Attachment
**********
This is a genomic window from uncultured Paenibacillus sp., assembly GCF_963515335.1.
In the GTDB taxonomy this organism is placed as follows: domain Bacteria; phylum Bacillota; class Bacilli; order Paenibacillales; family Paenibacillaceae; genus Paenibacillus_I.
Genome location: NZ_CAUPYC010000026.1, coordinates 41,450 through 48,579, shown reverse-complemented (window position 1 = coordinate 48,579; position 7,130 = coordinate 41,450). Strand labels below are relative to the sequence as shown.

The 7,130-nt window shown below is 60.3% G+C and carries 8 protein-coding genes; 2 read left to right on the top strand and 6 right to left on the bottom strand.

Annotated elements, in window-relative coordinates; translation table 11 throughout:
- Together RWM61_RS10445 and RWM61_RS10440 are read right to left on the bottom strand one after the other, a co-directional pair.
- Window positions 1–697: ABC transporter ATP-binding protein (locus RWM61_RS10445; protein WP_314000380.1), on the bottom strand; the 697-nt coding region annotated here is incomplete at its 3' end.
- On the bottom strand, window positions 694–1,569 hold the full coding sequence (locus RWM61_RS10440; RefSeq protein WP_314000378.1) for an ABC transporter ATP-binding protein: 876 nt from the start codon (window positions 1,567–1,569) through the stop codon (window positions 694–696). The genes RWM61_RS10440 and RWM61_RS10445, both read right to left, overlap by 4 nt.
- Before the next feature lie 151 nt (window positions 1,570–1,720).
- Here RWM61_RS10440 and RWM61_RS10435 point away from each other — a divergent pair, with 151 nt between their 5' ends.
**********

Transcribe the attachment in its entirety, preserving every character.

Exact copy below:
This is a genomic window from uncultured Paenibacillus sp., assembly GCF_963515335.1.
In the GTDB taxonomy this organism is placed as follows: domain Bacteria; phylum Bacillota; class Bacilli; order Paenibacillales; family Paenibacillaceae; genus Paenibacillus_I.
Genome location: NZ_CAUPYC010000026.1, coordinates 41,450 through 48,579, shown reverse-complemented (window position 1 = coordinate 48,579; position 7,130 = coordinate 41,450). Strand labels below are relative to the sequence as shown.

The 7,130-nt window shown below is 60.3% G+C and carries 8 protein-coding genes; 2 read left to right on the top strand and 6 right to left on the bottom strand.

Annotated elements, in window-relative coordinates; translation table 11 throughout:
- Together RWM61_RS10445 and RWM61_RS10440 are read right to left on the bottom strand one after the other, a co-directional pair.
- Window positions 1–697: ABC transporter ATP-binding protein (locus RWM61_RS10445; protein WP_314000380.1), on the bottom strand; the 697-nt coding region annotated here is incomplete at its 3' end.
- On the bottom strand, window positions 694–1,569 hold the full coding sequence (locus RWM61_RS10440; RefSeq protein WP_314000378.1) for an ABC transporter ATP-binding protein: 876 nt from the start codon (window positions 1,567–1,569) through the stop codon (window positions 694–696). The genes RWM61_RS10440 and RWM61_RS10445, both read right to left, overlap by 4 nt.
- Before the next feature lie 151 nt (window positions 1,570–1,720).
- Here RWM61_RS10440 and RWM61_RS10435 point away from each other — a divergent pair, with 151 nt between their 5' ends.